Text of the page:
2. Less love for God's glory. James 2:5-7
As James continues, he says in James 2:5 "Listen, my beloved brethren: did not God choose the poor of this world to be rich in faith and heirs of the kingdom which He promised to those who love Him?" In typical Jewish style, James uses the word "Listen" to get his reader's attention. Moses back in Deuteronomy 5:1 and 6:4 tells the people "Hear, O Israel" - so we know that what ever James is going to say, we need to heed. Clearly showing favoritism and preferring one person over another causes the name of God to be blasphemed - which leads to less love of God's glory. (James 2:5) God's name and glory are interrelated. For example, Exodus 33:18-19 Then Moses said, “I pray You, show me Your glory!” 19And He said, “I Myself will make all My goodness pass before you, and will proclaim the name of the LORD before you; and I will be gracious to whom I will be gracious, and will show compassion on whom I will show compassion.” The name of God refers to the sum total of His goodness, character and reputation. God has invested His name and reputation into His very people. How we treat one another ultimately reflects how we treat Jesus, as Jesus Himself explains in passages such as Matthew 25:45 “Then He will answer them, ‘Truly I say to you, to the extent that you did not do it to one of the least of these, you did not do it to Me." Favoritism or partiality among God's people causes less love for Jesus and.....
3. Less love for God's word. James 2:8-11
To show partiality is characterized by James as violating God's Law. In fact, the second greatest commandment according to Jesus is to "love your neighbor as oneself" (Matthew 22:37-39; Mark 12:28-34) When we show partiality, we are doing the exact opposite of loving our neighbor. To be a man-pleaser or show partiality makes me a "trangressor" (2:9,11) and guilty (2:10) as a lawbreaker. Whenever we cater to certain people, rather than loving people with God's love, the net result is less love, less regard and less desire for God's Word. But notice finally.....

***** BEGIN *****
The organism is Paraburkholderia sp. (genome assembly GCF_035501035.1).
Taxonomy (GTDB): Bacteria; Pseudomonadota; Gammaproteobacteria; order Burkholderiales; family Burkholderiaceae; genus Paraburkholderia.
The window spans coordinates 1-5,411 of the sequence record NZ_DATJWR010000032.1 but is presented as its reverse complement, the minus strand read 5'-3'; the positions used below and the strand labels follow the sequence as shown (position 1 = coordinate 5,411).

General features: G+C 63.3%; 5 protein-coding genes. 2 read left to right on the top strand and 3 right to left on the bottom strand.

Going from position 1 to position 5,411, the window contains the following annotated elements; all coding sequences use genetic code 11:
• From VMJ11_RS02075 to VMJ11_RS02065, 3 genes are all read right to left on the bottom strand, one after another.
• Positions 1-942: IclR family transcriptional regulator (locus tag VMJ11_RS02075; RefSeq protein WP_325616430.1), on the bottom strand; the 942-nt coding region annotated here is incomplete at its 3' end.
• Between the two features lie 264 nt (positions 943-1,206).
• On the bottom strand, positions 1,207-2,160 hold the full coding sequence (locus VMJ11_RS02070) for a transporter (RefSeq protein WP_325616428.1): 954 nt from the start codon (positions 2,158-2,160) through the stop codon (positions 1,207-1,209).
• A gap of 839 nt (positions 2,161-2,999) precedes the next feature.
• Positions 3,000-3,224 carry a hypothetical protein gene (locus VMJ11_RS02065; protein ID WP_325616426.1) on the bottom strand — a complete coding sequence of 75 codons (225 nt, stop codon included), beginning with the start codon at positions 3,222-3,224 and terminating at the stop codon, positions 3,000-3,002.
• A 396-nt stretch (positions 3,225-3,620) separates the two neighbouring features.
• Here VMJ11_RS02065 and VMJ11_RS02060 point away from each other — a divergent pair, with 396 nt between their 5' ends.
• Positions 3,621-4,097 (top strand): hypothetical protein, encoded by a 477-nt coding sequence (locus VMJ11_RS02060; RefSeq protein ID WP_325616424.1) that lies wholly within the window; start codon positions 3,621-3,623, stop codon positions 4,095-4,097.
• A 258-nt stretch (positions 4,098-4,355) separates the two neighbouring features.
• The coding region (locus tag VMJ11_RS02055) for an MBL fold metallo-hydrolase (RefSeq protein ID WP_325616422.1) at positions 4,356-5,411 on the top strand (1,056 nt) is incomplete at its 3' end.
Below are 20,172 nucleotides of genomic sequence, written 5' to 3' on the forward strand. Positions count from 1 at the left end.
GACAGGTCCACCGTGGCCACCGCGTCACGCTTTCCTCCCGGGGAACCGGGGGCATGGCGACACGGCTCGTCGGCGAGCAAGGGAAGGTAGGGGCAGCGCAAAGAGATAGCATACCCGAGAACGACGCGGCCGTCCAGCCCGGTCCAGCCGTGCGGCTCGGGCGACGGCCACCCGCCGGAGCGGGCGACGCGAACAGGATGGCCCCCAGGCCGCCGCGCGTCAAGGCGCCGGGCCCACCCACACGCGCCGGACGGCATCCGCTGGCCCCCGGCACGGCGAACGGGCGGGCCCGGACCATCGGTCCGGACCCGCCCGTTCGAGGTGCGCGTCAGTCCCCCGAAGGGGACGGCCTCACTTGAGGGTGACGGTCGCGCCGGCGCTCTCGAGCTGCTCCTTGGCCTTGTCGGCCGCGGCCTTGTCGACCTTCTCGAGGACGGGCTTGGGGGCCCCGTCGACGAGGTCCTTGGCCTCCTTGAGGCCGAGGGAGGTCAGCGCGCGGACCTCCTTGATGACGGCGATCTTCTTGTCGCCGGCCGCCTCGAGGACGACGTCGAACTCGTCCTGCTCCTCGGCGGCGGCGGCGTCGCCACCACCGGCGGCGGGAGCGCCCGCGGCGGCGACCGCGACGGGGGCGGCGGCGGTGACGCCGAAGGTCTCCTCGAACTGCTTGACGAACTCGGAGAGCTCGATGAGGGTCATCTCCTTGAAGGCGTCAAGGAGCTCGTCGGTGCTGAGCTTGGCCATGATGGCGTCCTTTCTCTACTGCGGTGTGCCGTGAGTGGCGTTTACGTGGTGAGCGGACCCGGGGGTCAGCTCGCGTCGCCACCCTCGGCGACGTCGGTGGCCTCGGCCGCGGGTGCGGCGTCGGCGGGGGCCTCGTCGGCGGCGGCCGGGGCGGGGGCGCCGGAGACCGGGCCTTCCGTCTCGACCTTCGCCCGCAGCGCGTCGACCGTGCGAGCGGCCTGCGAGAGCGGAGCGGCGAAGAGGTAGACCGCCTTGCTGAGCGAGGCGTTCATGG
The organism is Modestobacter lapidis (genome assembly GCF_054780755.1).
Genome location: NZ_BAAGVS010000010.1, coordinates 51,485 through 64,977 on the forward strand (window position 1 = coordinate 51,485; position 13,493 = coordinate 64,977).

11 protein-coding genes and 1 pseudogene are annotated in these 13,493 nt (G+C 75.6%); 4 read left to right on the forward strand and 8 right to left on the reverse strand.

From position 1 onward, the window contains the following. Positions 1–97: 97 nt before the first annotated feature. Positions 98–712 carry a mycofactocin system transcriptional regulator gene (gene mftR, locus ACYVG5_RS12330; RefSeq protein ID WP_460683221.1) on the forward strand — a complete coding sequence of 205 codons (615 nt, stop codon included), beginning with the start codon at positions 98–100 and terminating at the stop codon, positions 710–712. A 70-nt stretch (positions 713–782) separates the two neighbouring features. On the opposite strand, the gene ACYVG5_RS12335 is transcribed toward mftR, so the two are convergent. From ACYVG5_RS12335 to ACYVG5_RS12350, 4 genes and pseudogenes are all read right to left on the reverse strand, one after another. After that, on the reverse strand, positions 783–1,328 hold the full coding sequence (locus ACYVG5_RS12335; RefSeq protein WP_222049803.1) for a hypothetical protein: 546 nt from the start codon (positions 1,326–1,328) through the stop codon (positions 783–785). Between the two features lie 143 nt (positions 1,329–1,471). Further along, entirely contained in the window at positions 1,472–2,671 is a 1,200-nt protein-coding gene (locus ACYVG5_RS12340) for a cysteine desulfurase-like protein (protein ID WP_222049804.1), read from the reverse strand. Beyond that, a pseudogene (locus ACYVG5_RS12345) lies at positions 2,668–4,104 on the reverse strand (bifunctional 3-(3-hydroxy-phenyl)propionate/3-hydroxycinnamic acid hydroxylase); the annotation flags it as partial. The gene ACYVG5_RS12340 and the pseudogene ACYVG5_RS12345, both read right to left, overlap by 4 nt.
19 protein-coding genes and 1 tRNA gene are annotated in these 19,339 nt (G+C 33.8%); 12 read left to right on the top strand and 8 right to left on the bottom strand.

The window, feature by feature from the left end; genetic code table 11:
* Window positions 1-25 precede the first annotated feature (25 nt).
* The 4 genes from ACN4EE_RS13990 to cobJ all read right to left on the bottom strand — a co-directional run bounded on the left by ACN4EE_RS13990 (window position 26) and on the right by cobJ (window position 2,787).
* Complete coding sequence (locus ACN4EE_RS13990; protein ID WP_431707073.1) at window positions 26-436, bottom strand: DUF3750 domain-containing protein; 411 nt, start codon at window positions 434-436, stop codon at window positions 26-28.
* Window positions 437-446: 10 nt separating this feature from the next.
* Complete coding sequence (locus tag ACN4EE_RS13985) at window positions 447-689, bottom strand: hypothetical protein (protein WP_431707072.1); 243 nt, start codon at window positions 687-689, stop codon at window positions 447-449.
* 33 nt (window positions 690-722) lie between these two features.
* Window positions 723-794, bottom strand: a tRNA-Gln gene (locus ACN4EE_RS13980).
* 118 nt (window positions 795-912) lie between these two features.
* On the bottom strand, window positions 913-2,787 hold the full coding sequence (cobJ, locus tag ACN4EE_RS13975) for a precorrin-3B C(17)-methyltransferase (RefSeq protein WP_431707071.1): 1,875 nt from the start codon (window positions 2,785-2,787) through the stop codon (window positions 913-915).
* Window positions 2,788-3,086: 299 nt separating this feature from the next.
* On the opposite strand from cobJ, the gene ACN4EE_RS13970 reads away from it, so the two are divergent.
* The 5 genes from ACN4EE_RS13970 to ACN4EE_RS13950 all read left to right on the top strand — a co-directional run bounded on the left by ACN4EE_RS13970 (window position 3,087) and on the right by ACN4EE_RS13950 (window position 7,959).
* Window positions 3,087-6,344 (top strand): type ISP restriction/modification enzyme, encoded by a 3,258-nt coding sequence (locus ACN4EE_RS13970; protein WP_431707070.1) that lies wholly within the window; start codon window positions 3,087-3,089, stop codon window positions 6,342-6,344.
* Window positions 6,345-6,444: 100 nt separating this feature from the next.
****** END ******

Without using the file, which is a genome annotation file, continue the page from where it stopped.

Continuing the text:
4. Less love for one another. James 2:12-13
Certainly whenever we show partiality or become more "man-pleasing" with one another, how we treat one another will change. When you look at James 2:1-13, you get the sense of a downward spiral effect stemming from ongoing efforts in preferential treatment of one person or group over another. Mercy and lovingkindness are translated by the same Hebrew word in the Old Testament. Micah 6:8 reveals the true nature of what God desires from His people - "He has told you, O man, what is good; And what does the LORD require of you But to do justice, to love kindness, And to walk humbly with your God? " 1 John 4:7-21 mentions the importance of loving one another as being the antidote to the relational problems that arise among fellow believers.
So many of our churches could benefit immeasureably from James' words if they would just simply stop showing preferential treatment and quit pleasing people over and above Christ. When we show favoritism, we end up having less love for Jesus, God's glory, God's word and one another. Tomorrow we will look at 1 John 4:7-21 to discover the way in which we can get back to a God-centered Christianity.